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Planet Fitness; mental health; summer program

Planet Fitness sign

Most people would agree that the past two years have been hard. They’ve been particularly difficult for teens: many started high school virtually, or graduated via zoom and went straight into zoom college classes. The mental health crisis amongst teens continues to be an issue that adults are desperately trying to address. Pew Research Center reports that 37% of high school students, private and public, report that their mental health was not good most or all of the time during the pandemic. While restrictions are lifted, the lingering effects of poor mental health still remain for struggling teens.

Planet Fitness, the nationwide fitness club, is doing their part to help. May 2, Planet Fitness announced they would be opening their doors to high school students ages 14-19 for free to not only help with teens physical health but their mental health as well. The passes to the gym will be good through August 31 and there’s no catch outside of having a parent’s permission upon sign up. This isn’t the first time the fitness center (that has over 2,200 locations) has opened its doors to teens. The Summer Pass program first started in 2019 under the name Teen Summer Challenge and had over 900,000 teens participate.


The unique program aims to get kids active in an effort to boost their moodi. Teens spend a lot of time indoors and on social media, whether it’s Discord or TikTok. It doesn’t take much to get caught up in the infamous doom scroll. Planet Fitness also cites the Journal of American Medical Association’s findings that less than 15% of teens get the recommended 60 minutes of physical activity a day to back their reasoning behind the program.

The fitness giant didn’t stop there. Planet Fitness commissioned a national study that found 93% of teens want to stay healthy and active over summer break. Signing up for the program also automatically enters teens into The Planet Fitness High School Summer Pass Sweepstakes. One student participant from each state will win a $500 scholarship, and one grand prize winner will receive a $5,000 scholarship. Winners of the scholarships can use the funds on academics or athletic purposes.

assorted gym equipment inside the gymPhoto by Mark Bertulfo on Unsplash

By providing this program for free (it's also available in Canada), it allows teens that may have not otherwise been able to afford a gym membership to participate, as long as they live near a Planet Fitness. Benefits of exercise on mental health have been proven time and time again. People who participate in regular exercise can experience a boost in mood, which can decrease anxiety and depression. Exercise also helps to decrease stress and increase self-esteem and self-confidence according to the National Library of Medicine.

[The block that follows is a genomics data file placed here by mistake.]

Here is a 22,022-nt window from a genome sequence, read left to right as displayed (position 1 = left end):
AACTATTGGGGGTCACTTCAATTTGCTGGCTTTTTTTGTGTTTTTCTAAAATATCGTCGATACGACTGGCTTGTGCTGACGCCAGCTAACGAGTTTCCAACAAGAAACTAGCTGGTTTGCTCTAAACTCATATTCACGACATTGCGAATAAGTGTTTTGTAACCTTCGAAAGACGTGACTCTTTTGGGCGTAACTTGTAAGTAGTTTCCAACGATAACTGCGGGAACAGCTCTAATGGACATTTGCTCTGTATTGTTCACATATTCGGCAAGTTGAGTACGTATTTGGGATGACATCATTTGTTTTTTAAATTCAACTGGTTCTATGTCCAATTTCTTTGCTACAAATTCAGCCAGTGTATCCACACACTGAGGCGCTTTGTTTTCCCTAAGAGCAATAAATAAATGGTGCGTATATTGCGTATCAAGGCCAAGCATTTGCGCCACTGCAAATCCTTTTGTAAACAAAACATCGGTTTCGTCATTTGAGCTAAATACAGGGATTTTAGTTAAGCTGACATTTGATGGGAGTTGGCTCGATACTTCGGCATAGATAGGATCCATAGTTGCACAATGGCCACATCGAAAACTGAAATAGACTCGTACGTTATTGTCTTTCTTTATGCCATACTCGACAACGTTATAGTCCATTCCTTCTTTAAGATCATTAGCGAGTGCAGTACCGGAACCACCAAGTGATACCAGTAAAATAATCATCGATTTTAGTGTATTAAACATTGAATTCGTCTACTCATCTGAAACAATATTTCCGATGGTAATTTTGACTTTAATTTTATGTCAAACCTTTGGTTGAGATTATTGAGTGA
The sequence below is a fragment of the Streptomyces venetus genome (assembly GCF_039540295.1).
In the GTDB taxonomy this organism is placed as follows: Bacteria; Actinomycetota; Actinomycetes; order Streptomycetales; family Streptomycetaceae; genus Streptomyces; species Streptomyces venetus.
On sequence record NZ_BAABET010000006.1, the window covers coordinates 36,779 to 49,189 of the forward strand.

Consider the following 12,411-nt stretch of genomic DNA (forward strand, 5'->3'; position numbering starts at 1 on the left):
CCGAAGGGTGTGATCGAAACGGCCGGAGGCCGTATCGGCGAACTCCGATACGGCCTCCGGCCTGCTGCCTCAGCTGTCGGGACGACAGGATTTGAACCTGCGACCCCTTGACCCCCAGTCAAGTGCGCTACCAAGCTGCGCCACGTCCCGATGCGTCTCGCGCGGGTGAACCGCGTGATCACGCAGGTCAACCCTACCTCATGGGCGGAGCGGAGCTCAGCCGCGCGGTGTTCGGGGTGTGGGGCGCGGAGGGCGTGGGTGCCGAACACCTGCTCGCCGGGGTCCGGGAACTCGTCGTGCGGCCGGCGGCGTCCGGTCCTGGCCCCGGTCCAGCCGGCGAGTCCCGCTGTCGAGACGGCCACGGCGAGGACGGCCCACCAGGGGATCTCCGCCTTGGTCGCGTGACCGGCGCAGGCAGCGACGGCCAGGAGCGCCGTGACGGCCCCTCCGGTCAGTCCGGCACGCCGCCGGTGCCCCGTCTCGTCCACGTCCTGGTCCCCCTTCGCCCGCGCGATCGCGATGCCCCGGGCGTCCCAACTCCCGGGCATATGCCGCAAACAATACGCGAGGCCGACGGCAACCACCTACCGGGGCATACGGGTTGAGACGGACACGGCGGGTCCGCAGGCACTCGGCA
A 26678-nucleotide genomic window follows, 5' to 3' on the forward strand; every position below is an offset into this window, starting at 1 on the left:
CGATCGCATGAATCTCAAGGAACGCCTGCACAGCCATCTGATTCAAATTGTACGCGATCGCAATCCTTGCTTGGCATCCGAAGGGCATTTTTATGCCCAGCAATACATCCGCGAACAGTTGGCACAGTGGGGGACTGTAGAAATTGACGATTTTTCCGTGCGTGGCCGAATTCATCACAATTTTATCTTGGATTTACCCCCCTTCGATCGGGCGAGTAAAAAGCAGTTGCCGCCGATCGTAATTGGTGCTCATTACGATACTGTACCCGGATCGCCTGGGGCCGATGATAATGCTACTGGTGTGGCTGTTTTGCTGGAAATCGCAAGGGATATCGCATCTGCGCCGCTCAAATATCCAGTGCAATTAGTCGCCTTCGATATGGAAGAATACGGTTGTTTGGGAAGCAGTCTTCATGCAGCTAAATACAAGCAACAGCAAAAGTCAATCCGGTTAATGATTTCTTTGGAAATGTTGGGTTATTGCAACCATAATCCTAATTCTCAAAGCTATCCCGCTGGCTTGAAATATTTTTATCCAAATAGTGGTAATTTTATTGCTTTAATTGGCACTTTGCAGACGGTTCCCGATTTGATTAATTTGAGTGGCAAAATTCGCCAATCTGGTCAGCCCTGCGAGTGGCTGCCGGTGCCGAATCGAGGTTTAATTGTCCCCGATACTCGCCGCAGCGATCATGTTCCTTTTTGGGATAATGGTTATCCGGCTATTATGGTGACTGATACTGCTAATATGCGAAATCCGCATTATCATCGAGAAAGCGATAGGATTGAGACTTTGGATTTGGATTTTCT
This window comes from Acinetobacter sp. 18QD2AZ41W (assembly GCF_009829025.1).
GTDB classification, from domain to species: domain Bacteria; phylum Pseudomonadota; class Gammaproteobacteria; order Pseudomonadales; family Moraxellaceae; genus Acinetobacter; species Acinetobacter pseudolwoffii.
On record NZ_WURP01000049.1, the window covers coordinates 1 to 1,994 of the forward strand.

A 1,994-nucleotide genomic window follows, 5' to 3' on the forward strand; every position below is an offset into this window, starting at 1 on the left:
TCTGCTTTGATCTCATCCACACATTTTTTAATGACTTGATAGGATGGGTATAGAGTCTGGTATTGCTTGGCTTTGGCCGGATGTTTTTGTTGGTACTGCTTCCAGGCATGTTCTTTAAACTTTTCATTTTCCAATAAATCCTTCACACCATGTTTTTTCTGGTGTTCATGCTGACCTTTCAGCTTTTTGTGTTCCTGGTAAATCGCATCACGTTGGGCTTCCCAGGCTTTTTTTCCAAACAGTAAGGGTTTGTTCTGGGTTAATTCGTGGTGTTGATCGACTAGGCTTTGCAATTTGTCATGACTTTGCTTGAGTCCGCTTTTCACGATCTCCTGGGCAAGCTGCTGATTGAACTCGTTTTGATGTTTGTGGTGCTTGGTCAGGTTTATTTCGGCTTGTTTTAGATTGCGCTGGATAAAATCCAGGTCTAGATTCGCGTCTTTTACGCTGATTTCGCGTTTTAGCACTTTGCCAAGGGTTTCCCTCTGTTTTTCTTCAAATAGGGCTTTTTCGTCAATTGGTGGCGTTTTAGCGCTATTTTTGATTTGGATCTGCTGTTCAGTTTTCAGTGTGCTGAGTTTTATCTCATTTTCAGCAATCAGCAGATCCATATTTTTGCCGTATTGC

Having a program specifically designed with teenagers in mind is amazing. The fact that the fitness club also gives the high schoolers a chance to win money for their education is just the icing on the cake. If you’re interested in signing your teen up, you can do so here. Here’s to a happy and healthy summer!

Joy

1991 blooper clip of Robin Williams and Elmo is a wholesome nugget of comedic genius

Robin Williams is still bringing smiles to faces after all these years.

Robin Williams and Elmo (Kevin Clash) bloopers.

The late Robin Williams could make picking out socks funny, so pairing him with the fuzzy red monster Elmo was bound to be pure wholesome gold. Honestly, how the puppeteer, Kevin Clash, didn’t completely break character and bust out laughing is a miracle. In this short outtake clip, you get to see Williams crack a few jokes in his signature style while Elmo tries desperately to keep it together.

Williams has been a household name since what seems like the beginning of time, and before his death in 2014, he would make frequent appearances on "Sesame Street." The late actor played so many roles that if you were ask 10 different people what their favorite was, you’d likely get 10 different answers. But for the kids who spent their childhoods watching PBS, they got to see him being silly with his favorite monsters and a giant yellow canary. At least I think Big Bird is a canary.

When he stopped by "Sesame Street" for the special “Big Bird's Birthday or Let Me Eat Cake” in 1991, he was there to show Elmo all of the wonderful things you could do with a stick. Williams turns the stick into a hockey stick and a baton before losing his composure and walking off camera. The entire time, Elmo looks enthralled … if puppets can look enthralled. He’s definitely paying attention before slumping over at the realization that Williams goofed a line. But the actor comes back to continue the scene before Elmo slinks down inside his box after getting Williams’ name wrong, which causes his human co-star to take his stick and leave.

The little blooper reel is so cute and pure that it makes you feel good for a few minutes. For an additional boost of serotonin, check out this other (perfectly executed) clip about conflict that Williams did with the two-headed monster. He certainly had a way of engaging his audience, so it makes sense that even after all of these years, he's still greatly missed.

This article originally appeared on 08.21.18


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